Since all of the “negatives” are personal preference things and just me being picky, I really feel I should recommend you watch this show. The themes are basic enough for most kids and the violence that’s there is rather tame, so feel free to show it to your kids, young siblings, or tiny cousins as well. It’s really just a lot of fun to watch and I suggest adding it to your Netflix queue.

My Second Favorite Cop Show

While my friend and I were watching Pysch a couple of weeks ago, we got to talking about our mutual love for comedy, cop shows, and comedic cop shows. While we both obviously rated Psych as our favorite, we were both surprised to learn that our second favorite cop show was Castle. Me, because I want to be Richard Castle (a rich, eccentric millionaire writer with a nice apartment and the fortitude to not only write books but help the police solve crimes every week while pretending he’s doing research) and him because he’s like a broke, slightly funnier, and much less involved in crime solving version of Richard Castle. The distinction is probably the smallest one I’ll ever make, but we argued about it for half an hour, so it is clearly important to both of us.

It was interesting to see that we were basically in agreement on pretty much every point of the show. The only difference was our experiences with it. He watched it as it came out on TV and I purchased the DVDs. I’ve also made it further into the series he has, but that’s mostly because I had the DVDs and could watch on demand. Both of us eventually stopped before the end because the series started falling into that hole that long-running shows sometimes fall into, where more and more incredible things have to happen in order to keep the show new and relevant. He has no plans to continue watching it but I own the DVDs for every season and plan to get around to it at some point. We both enjoyed the earlier seasons more, when it was mostly protagonists flirting, hints at larger plot arcs, and the standard human stuff that goes on in everyday life.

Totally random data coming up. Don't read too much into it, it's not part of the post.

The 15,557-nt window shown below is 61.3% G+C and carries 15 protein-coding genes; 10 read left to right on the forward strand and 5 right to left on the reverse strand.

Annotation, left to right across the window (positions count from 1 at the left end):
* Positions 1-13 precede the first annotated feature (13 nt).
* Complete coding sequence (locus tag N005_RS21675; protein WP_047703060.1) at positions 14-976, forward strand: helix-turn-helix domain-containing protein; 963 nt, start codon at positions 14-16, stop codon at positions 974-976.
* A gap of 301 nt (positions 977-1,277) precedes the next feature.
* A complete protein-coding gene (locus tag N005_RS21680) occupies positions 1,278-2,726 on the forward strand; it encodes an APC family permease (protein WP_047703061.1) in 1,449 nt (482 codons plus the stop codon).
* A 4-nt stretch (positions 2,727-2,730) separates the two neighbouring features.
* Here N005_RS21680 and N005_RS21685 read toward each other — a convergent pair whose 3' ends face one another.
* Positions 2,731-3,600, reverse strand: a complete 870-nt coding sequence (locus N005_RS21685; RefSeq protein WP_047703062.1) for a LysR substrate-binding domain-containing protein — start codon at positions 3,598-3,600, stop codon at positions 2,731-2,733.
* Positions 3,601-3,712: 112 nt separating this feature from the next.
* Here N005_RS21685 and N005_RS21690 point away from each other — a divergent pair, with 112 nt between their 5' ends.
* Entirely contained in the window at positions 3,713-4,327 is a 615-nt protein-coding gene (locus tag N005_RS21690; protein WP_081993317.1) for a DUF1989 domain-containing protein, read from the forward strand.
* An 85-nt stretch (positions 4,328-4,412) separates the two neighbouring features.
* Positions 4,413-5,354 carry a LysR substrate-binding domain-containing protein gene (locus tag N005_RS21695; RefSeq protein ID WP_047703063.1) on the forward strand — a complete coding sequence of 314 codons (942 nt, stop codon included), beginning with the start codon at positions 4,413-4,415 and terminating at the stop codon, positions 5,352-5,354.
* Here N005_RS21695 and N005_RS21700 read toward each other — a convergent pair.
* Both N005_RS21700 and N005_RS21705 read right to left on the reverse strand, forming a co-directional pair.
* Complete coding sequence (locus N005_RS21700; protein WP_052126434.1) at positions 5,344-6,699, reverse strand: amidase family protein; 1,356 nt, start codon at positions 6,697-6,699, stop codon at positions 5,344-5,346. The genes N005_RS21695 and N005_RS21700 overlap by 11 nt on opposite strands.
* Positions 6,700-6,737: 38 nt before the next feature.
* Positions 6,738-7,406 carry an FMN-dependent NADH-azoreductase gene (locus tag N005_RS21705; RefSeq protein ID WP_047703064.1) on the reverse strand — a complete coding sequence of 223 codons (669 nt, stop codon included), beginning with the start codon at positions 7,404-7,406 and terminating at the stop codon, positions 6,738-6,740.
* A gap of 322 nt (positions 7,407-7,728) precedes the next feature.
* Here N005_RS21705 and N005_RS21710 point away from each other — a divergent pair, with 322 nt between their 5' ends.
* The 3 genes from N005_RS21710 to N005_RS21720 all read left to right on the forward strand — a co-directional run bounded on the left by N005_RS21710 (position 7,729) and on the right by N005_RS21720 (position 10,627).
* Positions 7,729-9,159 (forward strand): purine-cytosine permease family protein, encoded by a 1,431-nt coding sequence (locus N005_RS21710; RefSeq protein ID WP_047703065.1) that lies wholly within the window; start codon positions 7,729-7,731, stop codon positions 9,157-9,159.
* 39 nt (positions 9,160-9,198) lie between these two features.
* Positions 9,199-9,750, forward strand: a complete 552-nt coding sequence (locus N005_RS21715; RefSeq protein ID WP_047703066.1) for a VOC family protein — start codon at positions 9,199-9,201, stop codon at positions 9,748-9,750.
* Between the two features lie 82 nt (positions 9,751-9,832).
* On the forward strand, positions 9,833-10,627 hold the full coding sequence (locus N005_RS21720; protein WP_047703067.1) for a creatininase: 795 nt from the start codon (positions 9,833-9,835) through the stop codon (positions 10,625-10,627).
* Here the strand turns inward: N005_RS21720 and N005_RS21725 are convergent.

The characters are great and Nathan Fillion is excellent in this show. I’ll admit that I’m a little biased because I’m a bit of a fan of his, but I think his style of acting fits the series very well, able to go from light-hearted comedic relief to intensely serious as the situation calls, all before wrapping it up with a touching little moment at the end with Castle’s mother, daughter, or his current love interest. In a single episode. The writing of the individual episodes manages it well, too. Despite the wide variety of emotions at play in a lot of the episodes, there is never a moment were it feels rushed or unduly chaotic. As I said, the writing runs into problems as the show goes on, but they do remarkably well for something that obviously hadn’t planned on running for as long as it did.

The extended cast is a lot of fun. Richard Castle’s mother and daughter provide excellent contrasts, allowing him to be the more serious one at times with his mother and the more playful one with his daughter. The three of them do an excellent job playing off of each other as they interchangeably help each other, give each other advice, and rein each other in. The other characters, mostly people from the police side of the show, help keep the show balanced by providing the main drama for each episode without completely losing touch with the more emotional side of the show.